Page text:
Speech Processing for Cochlear Implant Prostheses The transformation of speech into electrical signals which can stimulate the auditory nerve in order to create hearing sensations that carry speech information depends on many factors. These include the limitations imposed by the current state-of-the-art in otological surgery, mieroelectronic and micromechanical technology, and knowledge of the functioning of the ... Research Article
Research Article  |   June 01, 1984
Speech Processing for Cochlear Implant Prostheses
 
Author Affiliations & Notes
  • I. B. Millar
    University of Melbourne, Victoria
  • Y. C. Tong
    University of Melbourne, Victoria
  • G. M. Clark
    University of Melbourne, Victoria
Article Information
Research Articles
Research Article   |   June 01, 1984
Speech Processing for Cochlear Implant Prostheses
Journal of Speech, Language, and Hearing Research, June 1984, Vol. 27, 280-296. doi:10.1044/jshr.2702.280
History: Received September 16, 1981 , Accepted December 14, 1983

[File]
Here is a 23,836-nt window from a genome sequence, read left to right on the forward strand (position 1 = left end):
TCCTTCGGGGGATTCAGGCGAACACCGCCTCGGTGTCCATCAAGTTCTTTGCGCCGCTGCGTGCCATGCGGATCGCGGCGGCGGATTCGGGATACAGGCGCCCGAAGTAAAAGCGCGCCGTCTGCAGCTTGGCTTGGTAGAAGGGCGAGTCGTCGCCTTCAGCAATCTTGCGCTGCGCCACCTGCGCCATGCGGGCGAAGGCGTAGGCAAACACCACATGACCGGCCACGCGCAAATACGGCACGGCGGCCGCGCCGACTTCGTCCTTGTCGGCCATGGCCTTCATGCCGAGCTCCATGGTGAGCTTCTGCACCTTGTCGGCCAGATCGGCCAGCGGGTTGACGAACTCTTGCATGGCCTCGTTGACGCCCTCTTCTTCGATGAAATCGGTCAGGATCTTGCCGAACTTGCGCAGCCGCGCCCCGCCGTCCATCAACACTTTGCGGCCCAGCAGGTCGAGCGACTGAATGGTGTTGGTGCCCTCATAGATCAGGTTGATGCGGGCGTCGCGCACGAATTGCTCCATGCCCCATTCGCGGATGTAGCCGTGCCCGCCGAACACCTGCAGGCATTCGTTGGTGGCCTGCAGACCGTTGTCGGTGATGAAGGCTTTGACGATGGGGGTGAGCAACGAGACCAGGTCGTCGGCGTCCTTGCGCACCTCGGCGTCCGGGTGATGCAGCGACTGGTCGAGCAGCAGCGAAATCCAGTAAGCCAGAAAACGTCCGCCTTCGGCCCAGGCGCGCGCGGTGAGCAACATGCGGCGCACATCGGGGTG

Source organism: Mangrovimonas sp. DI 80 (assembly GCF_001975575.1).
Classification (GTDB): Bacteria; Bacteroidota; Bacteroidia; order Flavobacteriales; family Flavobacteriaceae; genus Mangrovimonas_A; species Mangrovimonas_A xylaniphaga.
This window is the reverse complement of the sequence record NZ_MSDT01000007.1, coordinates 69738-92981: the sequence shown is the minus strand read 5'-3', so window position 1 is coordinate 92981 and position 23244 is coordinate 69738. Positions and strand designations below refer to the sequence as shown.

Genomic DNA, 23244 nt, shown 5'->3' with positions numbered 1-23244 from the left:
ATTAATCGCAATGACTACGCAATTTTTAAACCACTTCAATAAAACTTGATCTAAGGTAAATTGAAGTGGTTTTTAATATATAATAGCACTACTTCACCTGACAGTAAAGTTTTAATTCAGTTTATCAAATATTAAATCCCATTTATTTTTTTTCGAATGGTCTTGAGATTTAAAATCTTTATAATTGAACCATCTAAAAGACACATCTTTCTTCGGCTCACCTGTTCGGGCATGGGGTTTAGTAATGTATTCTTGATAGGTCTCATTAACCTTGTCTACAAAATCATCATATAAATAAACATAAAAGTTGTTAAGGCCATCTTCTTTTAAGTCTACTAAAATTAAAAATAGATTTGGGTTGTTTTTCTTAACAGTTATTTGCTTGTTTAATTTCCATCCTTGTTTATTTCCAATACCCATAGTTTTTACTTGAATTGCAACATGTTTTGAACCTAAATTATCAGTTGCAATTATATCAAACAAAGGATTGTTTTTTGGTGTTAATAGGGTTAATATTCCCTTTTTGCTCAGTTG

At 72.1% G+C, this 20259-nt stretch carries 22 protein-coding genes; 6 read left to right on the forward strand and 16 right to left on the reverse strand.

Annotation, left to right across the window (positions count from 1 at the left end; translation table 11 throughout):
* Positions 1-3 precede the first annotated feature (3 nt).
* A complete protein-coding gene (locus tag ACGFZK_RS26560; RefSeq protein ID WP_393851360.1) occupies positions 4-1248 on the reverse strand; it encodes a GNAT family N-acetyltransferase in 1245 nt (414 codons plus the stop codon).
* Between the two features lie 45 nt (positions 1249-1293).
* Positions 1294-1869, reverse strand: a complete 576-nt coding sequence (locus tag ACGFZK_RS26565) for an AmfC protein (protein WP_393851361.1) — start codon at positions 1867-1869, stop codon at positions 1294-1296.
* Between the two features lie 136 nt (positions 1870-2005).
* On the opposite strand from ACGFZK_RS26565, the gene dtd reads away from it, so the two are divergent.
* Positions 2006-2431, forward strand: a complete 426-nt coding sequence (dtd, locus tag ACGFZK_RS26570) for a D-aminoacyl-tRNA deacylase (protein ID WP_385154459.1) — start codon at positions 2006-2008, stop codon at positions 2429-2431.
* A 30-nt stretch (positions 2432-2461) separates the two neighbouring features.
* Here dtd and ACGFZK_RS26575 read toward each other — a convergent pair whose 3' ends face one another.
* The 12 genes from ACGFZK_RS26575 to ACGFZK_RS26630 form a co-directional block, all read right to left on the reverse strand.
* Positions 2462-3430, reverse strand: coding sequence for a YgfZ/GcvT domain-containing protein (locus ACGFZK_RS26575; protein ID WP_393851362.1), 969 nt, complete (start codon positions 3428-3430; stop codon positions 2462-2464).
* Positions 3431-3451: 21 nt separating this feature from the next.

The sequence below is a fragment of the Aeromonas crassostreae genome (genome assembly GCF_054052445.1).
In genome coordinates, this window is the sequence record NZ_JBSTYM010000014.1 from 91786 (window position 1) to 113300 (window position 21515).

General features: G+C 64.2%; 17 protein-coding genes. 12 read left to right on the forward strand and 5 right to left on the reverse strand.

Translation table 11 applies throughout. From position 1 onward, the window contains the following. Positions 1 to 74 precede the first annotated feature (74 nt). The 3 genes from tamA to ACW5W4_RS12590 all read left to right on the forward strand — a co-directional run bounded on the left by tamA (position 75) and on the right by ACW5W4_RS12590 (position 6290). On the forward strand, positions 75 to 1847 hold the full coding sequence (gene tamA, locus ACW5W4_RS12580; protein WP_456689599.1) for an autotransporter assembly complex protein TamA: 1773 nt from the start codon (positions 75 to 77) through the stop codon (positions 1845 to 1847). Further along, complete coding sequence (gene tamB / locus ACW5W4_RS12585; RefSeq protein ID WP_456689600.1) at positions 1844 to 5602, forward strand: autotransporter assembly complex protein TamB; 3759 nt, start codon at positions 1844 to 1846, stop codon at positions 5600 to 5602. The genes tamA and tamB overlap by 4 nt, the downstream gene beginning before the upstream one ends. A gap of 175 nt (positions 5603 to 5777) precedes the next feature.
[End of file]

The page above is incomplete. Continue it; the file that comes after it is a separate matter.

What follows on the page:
Journal of Speech, Language, and Hearing Research, June 1984, Vol. 27, 280-296. doi:10.1044/jshr.2702.280
History: Received September 16, 1981; Accepted December 14, 1983

The transformation of speech into electrical signals which can stimulate the auditory nerve in order to create hearing sensations that carry speech information depends on many factors. These include the limitations imposed by the current state-of-the-art in otological surgery, mieroelectronic and micromechanical technology, and knowledge of the functioning of the auditory system under both acoustic and electrical stimulation. Sufficient advances have been made in all these areas to enable several research centers to develop cochlear prostheses which give some hearing to certain totally deaf persons. The work of these centers towards the goal of full unaided speech perception via the prosthesis is examined and evaluated.

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